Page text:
My configuration and method are the following: Windows XP Sp2, Adobe Photoshop CS2, CameraRaw 3.4, Prophoto working space, Adobe ACE color engine, last available scripts version and workflow in 16 bit depth. The images were taken by a Canon EOS 350D Digital Rebel XT/Sigma 18-200mm F3.5-6.3 DC and by a Nikon Coolpix E5400, in a clear day of July, in direct midday solar light and an angle of incidence of 45° on target. This target was on a flat gray background and I used the exposure bracketing (1/3 stop) and the lowest ISO sensibility permitted by the camera. After that in ProfileMaker 5’s module MeasureTool I read the targets using a spectrophotometer (GretagMacbeth Eye-One Pro) and then I found LabD50 value. D50 is the illuminant nearer to my source light because my Eye-One doesn’t read strong light. In ColorPicker module I converted LabD50 value in Prophoto RGB value with Logosync CMM and with them I replaced the generic target values in the scripts where possible, and using directly LabD50 file where not permitted.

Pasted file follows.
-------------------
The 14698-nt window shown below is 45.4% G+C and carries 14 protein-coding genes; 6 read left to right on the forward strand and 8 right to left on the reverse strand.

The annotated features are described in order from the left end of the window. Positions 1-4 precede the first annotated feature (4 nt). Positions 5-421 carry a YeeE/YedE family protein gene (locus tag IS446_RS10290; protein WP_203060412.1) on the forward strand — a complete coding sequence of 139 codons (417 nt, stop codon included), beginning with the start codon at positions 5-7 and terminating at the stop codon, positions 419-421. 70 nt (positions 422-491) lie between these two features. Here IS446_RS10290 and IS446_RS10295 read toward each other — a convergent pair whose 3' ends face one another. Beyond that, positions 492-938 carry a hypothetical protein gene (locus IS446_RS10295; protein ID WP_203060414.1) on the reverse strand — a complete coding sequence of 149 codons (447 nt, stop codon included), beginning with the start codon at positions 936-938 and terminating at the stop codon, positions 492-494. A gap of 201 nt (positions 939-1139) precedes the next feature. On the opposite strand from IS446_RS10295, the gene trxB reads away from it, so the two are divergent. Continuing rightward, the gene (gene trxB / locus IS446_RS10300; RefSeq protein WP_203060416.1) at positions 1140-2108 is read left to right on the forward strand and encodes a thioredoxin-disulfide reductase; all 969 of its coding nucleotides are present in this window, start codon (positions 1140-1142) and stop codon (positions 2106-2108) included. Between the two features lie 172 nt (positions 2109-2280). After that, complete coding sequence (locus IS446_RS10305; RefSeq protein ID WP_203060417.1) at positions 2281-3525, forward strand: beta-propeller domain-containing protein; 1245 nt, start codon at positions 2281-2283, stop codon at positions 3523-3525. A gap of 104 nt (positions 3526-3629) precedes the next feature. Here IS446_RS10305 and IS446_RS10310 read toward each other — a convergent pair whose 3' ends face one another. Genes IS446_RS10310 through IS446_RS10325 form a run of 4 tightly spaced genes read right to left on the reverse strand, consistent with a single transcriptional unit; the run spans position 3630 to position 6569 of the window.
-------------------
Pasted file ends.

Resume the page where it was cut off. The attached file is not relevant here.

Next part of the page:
For the calibration intent the starting setup of CameraRaw proposes all fields of the all tabs at zero, except for brightness slider that remains on value 50. The tonal curve is always on linear mode, apart from in the specific final test. Once I opened the image, I defined and saved the Pen path in a duplicated image, then I tried the scripts playing with their options. The results were analyzed with the powerful freeware ColorLab di GretagMacbeth which uses GretagMacbeth ProfileMaker 5 math but can also manage Tiff format files. In fact, in Photoshop, an action duplicated and converted the images in Lab mode, then it also selected and averaged by the average filter the center of every patch; after that it picked up one pixel of these areas in sequence and created with them a new 6x4 pixel image in 16 bit in Lab mode which, once flattened, was saved in Tiff format without compression. This image, opened in ColorLab and converted in spot colors, was compared with the target Lab reference file for an average and maximum error evaluation using always the distance color formula CIE deltaE 2000. Here below I list the screen shots, the most significant parts of ColorLab reports and more details on gray row to analyze the scripts performances in basis phase.